Losing out on the Thursday night NFL package was a major blow to NBC, which is struggling in prime time. Getting the NFL for Thursday nights would have given the network at least one night to build upon. The good news for NBC is the NFL's deal with CBS is good for just one year, so NBC can bid again next year.
CBS getting the NFL's Thursday night package means announcers Jim Nantz and Phil Simms will become prime time stars. But, CBS is smartly not going to burn out its A-team. CBS already has announced that Nantz and Simms will concentrate on Thursday nights, meaning they might not be in the booth every Sunday during the NFL season.
It's likely they will only be used when CBS has a big Sunday national game. Otherwise, you're not going to see them on Sundays.
Oh, the new deal also means Mike Mayock doesn't have an NFL game job. He had been the NFL Network's Thursday night analyst.
The Duke-Syracuse game on ESPN last week (above) was the third-most watched regular-season college basketball game in the network's history, averaging 4.7 million viewers. The top two games were both in 2007-08: Duke-North Carolina (5.6 million) and Tennessee-Memphis (5.3 million). Analyst Dick Vitale said Syracuse's OT victory was one of the five best games he ever called on ESPN.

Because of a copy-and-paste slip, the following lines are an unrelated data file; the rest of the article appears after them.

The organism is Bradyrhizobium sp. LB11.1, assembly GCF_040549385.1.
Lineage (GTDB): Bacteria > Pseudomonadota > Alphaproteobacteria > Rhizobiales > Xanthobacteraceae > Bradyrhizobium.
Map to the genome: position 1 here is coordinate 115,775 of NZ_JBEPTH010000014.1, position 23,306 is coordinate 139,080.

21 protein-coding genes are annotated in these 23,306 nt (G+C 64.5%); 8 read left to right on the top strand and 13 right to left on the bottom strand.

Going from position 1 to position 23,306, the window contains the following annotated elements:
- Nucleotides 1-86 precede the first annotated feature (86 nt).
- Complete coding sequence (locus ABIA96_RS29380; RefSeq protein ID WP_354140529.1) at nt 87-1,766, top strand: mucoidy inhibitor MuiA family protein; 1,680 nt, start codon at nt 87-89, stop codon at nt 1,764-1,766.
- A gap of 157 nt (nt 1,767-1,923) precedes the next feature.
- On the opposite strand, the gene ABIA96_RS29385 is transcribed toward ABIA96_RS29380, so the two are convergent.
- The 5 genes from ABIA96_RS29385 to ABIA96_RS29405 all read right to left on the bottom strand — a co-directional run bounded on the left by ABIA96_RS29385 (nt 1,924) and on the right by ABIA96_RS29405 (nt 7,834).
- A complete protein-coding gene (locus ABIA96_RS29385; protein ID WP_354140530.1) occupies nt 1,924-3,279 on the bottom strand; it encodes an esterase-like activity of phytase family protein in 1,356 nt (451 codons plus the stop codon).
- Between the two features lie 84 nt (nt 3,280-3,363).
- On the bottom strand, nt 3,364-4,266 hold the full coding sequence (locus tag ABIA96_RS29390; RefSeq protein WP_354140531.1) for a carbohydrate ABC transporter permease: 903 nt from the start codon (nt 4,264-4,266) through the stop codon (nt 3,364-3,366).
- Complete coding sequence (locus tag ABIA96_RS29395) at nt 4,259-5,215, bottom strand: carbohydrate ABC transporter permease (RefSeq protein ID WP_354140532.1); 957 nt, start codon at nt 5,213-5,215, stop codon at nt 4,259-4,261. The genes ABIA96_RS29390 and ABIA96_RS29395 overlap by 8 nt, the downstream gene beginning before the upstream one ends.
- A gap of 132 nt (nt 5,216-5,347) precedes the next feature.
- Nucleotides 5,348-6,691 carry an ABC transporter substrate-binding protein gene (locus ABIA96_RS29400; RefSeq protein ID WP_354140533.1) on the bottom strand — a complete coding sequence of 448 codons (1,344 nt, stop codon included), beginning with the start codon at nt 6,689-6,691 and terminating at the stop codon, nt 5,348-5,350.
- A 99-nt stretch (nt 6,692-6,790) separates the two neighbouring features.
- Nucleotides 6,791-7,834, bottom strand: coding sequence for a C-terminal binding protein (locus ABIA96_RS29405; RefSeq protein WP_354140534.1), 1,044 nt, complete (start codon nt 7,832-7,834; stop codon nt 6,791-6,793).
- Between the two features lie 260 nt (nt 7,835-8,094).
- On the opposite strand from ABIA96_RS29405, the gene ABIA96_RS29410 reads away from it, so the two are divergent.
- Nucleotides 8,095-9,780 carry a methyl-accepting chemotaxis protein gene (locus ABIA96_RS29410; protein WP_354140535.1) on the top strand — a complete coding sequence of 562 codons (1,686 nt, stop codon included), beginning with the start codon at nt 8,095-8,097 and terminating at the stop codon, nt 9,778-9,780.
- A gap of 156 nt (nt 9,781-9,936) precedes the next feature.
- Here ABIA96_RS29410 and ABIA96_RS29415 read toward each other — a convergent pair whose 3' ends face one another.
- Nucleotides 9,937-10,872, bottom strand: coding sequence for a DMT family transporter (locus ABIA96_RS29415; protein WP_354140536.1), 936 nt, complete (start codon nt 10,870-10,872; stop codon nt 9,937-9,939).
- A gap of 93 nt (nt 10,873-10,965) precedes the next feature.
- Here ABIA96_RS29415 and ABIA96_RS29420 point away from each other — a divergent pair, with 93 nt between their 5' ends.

NBC has found a new television star in former figure skater Tara Lipinski. The 1998 gold medal winner has been outstanding calling figure skating in Sochi, Russia.
Meantime, I must say I'm a little disappointed in her on-air partner, Johnny Weir. The former three-time U.S. champion has an outrageous personality with a flamboyant wardrobe and an I-don't-care-what-anybody-thinks attitude, but his commentary has been too safe. He has been a cheerleader, not an analyst. But if he let his personality shine through, he would be someone worth listening to.
I just want him to have one of those moments when you say, "Oh my gosh, I can't believe he just said that!"
Another example of what makes Sun Sports Lightning analyst Bobby "The Chief'' Taylor so good:
During Saturday night's game between the Lightning and Red Wings, a Red Wings player took a shot from a horrible angle, and it wasn't the first time that happened during the game.
"There must be something in the scouting report about (Lightning goalie Ben) Bishop,'' Taylor said. "We're seeing a lot of bad-angle shots.''
Check it out
Here's a great cause and a chance to talk some college hoops with the great Dickie V. Dick Vitale will appear today from 5:30 to 8 p.m. at Crown Euro Cars, 6001 34th St. N, St. Petersburg. Tickets for the event are $100 and will benefit the V Foundation for cancer research. Call (941) 350-0580.
Three things that popped into my head
1. Great to see Marty St. Louis going to the Olympics, but I'm still not sure everything is rosy between him and Lightning GM Steve Yzerman.
2. There are allegations of vote fixing in Olympic figure skating. In other news, the sun came up this morning.
3. The Pistons fired coach Maurice Cheeks after only 50 games with Detroit. Maybe instead of firing coaches every year or two, the Pistons should get some, uh, players.
tom jones' two cents
Tampa Bay Times columnist Tom Jones looks back at the best and worst from a weekend of televised sports.